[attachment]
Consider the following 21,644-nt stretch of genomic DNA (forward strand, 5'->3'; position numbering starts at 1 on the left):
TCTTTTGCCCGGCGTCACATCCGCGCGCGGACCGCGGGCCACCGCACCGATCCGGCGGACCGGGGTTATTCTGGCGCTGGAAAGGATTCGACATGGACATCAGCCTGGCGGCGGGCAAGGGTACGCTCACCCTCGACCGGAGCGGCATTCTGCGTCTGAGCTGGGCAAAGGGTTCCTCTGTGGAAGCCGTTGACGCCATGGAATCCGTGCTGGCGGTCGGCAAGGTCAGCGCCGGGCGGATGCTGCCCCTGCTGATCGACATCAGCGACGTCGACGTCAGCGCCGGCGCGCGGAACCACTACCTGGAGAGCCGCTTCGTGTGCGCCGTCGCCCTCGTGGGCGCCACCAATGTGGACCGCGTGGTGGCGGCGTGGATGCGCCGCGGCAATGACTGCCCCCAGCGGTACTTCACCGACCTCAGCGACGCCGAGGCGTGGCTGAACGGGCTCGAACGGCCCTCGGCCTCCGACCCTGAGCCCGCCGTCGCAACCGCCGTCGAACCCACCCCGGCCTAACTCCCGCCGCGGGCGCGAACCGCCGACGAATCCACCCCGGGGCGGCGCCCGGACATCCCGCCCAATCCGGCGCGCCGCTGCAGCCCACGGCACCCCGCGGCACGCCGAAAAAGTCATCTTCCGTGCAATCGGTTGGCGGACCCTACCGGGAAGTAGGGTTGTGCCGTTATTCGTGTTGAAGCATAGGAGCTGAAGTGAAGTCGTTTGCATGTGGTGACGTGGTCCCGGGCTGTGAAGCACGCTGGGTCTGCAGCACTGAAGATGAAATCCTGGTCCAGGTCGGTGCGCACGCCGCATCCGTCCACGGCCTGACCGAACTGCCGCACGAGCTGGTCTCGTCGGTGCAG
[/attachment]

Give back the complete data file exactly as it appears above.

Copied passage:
Consider the following 21,644-nt stretch of genomic DNA (forward strand, 5'->3'; position numbering starts at 1 on the left):
TCTTTTGCCCGGCGTCACATCCGCGCGCGGACCGCGGGCCACCGCACCGATCCGGCGGACCGGGGTTATTCTGGCGCTGGAAAGGATTCGACATGGACATCAGCCTGGCGGCGGGCAAGGGTACGCTCACCCTCGACCGGAGCGGCATTCTGCGTCTGAGCTGGGCAAAGGGTTCCTCTGTGGAAGCCGTTGACGCCATGGAATCCGTGCTGGCGGTCGGCAAGGTCAGCGCCGGGCGGATGCTGCCCCTGCTGATCGACATCAGCGACGTCGACGTCAGCGCCGGCGCGCGGAACCACTACCTGGAGAGCCGCTTCGTGTGCGCCGTCGCCCTCGTGGGCGCCACCAATGTGGACCGCGTGGTGGCGGCGTGGATGCGCCGCGGCAATGACTGCCCCCAGCGGTACTTCACCGACCTCAGCGACGCCGAGGCGTGGCTGAACGGGCTCGAACGGCCCTCGGCCTCCGACCCTGAGCCCGCCGTCGCAACCGCCGTCGAACCCACCCCGGCCTAACTCCCGCCGCGGGCGCGAACCGCCGACGAATCCACCCCGGGGCGGCGCCCGGACATCCCGCCCAATCCGGCGCGCCGCTGCAGCCCACGGCACCCCGCGGCACGCCGAAAAAGTCATCTTCCGTGCAATCGGTTGGCGGACCCTACCGGGAAGTAGGGTTGTGCCGTTATTCGTGTTGAAGCATAGGAGCTGAAGTGAAGTCGTTTGCATGTGGTGACGTGGTCCCGGGCTGTGAAGCACGCTGGGTCTGCAGCACTGAAGATGAAATCCTGGTCCAGGTCGGTGCGCACGCCGCATCCGTCCACGGCCTGACCGAACTGCCGCACGAGCTGGTCTCGTCGGTGCAG